Gen X on the Edge: Surviving Childhood

When someone starts a sentence with, “back when I was a kid,” people often brace themselves for a nostalgic lecture about how great things were before smart phones, social media, and Pokémon Go.

As a Gen Xer and proud nostalgia enthusiast, I’m about as guilty of this as a person can get. But the more I think about the good ol’ days, the more I realize it wasn’t all sunshine and 8-tracks. In fact, when I stop and think about it, it’s a wonder I survived childhood with all 10 fingers and 10 toes.

Think about it. Parental supervision was minimal. 911 wasn’t available in most towns. Older homes were coated in lead-based paint, and schools were covered in asbestos. Children ate unwrapped candy at Halloween. The school lunches, well... they would make Michelle Obama cringe. And let’s not forget (gulp) gluten! Baby Boomers and Gen Xers grew up in a very different and sometimes very dangerous time—one that was a far cry from the hyper-protected childhoods of Millennials and Gen Edgers.

Here's a nostalgic reflection on a list of some of the dangers I managed to escape. I’m just glad I lived to tell the tale.

CAR Seats

Today, children under age four must be properly secured in a child restraint system in the rear seat, AND they must then ride in a booster seat until they turn eight. Failure to comply results in a hefty fine. When I was a youngster, car seats weren’t at all common. When someone did actually have one, the purpose was more to restrain kids and keep them from moving about the car than trying to protect them in a crash.


Playground equipment

You’d be hard-pressed to find a seesaw or teeter-totter on a playground today, at least not the rusty, death traps I used to play on. And let’s not forget the swing sets of yesteryear. Loose chains and that one leg that always popped out of the ground and then landed with an ominous thud. I remember relying on the help of an underdog (Edgers, feel free to Google that), to leap off onto the sharp gravel below. These days, it's all about safety-first. Less excitement, but also fewer injuries. 1006140818-00-630x472.jpg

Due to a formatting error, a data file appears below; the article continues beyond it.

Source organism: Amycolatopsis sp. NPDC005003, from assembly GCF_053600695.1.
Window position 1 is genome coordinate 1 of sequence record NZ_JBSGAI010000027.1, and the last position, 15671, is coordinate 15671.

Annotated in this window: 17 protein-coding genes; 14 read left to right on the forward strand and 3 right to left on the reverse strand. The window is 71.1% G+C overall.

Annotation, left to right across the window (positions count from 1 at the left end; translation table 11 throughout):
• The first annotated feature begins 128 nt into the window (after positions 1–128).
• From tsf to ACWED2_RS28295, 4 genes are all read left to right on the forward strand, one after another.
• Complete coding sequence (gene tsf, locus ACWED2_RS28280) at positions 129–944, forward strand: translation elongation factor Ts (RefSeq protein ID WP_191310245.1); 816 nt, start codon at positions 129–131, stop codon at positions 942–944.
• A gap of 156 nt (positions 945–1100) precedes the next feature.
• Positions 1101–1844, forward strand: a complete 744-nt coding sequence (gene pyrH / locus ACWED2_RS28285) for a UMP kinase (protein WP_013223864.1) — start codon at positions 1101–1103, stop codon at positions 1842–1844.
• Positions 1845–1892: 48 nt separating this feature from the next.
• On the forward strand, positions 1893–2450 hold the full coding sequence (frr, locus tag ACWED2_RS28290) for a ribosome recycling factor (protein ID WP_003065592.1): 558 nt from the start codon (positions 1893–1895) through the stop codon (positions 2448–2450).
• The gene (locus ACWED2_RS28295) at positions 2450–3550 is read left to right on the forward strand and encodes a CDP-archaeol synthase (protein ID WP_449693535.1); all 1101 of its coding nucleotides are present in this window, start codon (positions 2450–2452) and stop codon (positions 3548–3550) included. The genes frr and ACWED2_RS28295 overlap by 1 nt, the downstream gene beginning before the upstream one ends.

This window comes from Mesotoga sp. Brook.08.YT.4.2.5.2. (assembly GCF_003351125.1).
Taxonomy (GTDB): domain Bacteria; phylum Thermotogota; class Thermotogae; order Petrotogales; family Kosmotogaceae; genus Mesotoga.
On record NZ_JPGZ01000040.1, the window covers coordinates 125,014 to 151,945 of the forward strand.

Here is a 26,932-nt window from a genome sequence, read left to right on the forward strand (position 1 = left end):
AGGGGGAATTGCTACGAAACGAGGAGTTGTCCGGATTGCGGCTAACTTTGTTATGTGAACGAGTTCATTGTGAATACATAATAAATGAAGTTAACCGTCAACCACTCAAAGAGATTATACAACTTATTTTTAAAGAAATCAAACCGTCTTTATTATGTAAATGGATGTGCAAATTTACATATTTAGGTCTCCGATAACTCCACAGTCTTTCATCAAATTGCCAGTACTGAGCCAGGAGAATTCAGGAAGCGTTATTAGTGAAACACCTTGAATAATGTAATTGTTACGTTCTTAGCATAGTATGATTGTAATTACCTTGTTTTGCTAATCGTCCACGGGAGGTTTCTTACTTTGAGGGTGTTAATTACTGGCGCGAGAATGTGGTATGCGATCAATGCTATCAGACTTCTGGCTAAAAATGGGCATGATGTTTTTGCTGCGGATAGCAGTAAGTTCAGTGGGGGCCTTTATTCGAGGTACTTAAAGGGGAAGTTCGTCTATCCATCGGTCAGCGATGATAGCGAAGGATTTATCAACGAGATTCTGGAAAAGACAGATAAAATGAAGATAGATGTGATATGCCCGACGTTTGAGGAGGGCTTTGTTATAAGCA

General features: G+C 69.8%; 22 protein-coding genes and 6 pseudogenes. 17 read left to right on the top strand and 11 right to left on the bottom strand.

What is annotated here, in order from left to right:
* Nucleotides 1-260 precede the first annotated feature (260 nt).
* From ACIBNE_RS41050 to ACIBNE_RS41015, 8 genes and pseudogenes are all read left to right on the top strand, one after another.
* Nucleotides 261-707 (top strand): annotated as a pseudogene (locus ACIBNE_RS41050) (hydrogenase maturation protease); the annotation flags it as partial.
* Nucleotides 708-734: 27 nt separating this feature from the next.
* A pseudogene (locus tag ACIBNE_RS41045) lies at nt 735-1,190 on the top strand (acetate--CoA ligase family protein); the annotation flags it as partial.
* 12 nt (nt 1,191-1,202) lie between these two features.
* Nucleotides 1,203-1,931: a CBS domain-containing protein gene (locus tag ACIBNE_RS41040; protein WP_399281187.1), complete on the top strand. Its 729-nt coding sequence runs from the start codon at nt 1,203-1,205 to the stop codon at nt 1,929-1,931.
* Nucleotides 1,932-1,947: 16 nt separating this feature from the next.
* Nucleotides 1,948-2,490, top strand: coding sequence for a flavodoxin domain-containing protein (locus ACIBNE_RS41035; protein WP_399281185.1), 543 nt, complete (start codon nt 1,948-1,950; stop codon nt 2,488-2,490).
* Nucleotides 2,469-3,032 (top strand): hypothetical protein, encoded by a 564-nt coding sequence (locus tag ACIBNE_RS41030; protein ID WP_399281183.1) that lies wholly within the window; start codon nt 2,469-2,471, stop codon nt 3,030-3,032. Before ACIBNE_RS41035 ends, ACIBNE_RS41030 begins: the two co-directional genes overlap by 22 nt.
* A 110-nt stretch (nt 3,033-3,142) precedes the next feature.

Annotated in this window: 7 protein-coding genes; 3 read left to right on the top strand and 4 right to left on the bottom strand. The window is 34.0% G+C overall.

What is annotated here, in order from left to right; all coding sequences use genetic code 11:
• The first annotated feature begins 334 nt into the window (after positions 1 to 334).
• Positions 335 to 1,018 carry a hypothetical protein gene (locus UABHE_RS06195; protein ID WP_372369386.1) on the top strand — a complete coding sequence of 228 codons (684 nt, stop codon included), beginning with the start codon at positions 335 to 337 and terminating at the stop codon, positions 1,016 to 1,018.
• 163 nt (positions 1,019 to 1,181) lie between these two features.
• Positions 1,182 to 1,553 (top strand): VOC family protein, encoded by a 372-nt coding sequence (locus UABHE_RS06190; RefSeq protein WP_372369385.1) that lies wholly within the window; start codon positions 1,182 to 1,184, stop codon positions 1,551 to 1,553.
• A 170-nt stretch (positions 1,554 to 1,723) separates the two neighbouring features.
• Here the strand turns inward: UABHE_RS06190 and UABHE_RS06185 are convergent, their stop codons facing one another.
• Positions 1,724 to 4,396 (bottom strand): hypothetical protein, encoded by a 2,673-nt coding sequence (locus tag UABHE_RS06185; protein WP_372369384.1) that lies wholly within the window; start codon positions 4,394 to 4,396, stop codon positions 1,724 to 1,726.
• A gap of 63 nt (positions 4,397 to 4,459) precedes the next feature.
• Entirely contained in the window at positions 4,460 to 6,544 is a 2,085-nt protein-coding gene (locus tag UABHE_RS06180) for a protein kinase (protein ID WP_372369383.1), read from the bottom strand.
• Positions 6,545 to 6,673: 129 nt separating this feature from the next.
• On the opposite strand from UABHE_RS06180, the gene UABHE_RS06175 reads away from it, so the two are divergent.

Apparently the crib I slept in as a baby was a death trap. Reports of infants suffering from falls, strangulation, and suffocation were not uncommon at the time. The US Consumer Product Safety Commission (CPSC) made crib safety a top priority in the 2000s, setting strict standards for both manufacturers and retailers. These requirements include stronger mattress supports and crib slates, extremely durable crib hardware, and rigorous safety testing. They're also easier on the eyes, but that's really beside the point. _4__pinterest_%e2%80%a2_the_worlds_catalog_of_ideas

Seat belts

On January 1, 1968, the first law was passed in the Unites States that required all vehicles (except buses) to be fitted with seat belts in all designated seating positions. It wasn’t until the mid-80s that states started to require people actually use them (although for quite a while, drivers took that as a friendly suggestion as apposed to an actual legal requirement). It wasn’t uncommon to see kids crawling from front seat to back, or even sitting in the driver’s lap. Weeeeeeeee!

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Back in the day, nobody wore a helmet while riding around on their Huffy. And if they did, they were the exception, not the rule. The geeky, nerdy exception. (Obviously, yours truly was helmet free). But for most Millennials, wearing a helmet was standard safety. And if you saw a Millennial rollerblading, the helmet was just the beginning. The full get-up included knee pads, elbow pads, and wrist guards. For Boomers and Xers, when we hopped on our wheels and were jumping our BMXs, we were always just one wipeout away from cracking open our skulls.4bd24bf53c3d924545eb2ff914dc2ff5


It was often called “suntan lotion” and SPF 4 was considered more than adequate, a major safety upgrade from the standard baby oil. Today, for optimum protection from the sun, experts advise consumers to choose a chemical sunscreen with a 40 or higher SPF. This accounts for all those summers where my skin fried to a nice crispy shade of tomato red.


Second-hand smoke

Forget secondhand smoke. I remember kids running to the store to pick up a pack of cigarettes for their parents, often with a note of permission directly from the parent him or herself. Airplanes, movie theaters, malls, cars—all of my memories of these spaces come with a thick haze of blue smoke. Let's not forget that kids were also being primed for a future life of nicotine addiction with candy cigarettes and their all-too-realistic packaging. candy-cigarettes_1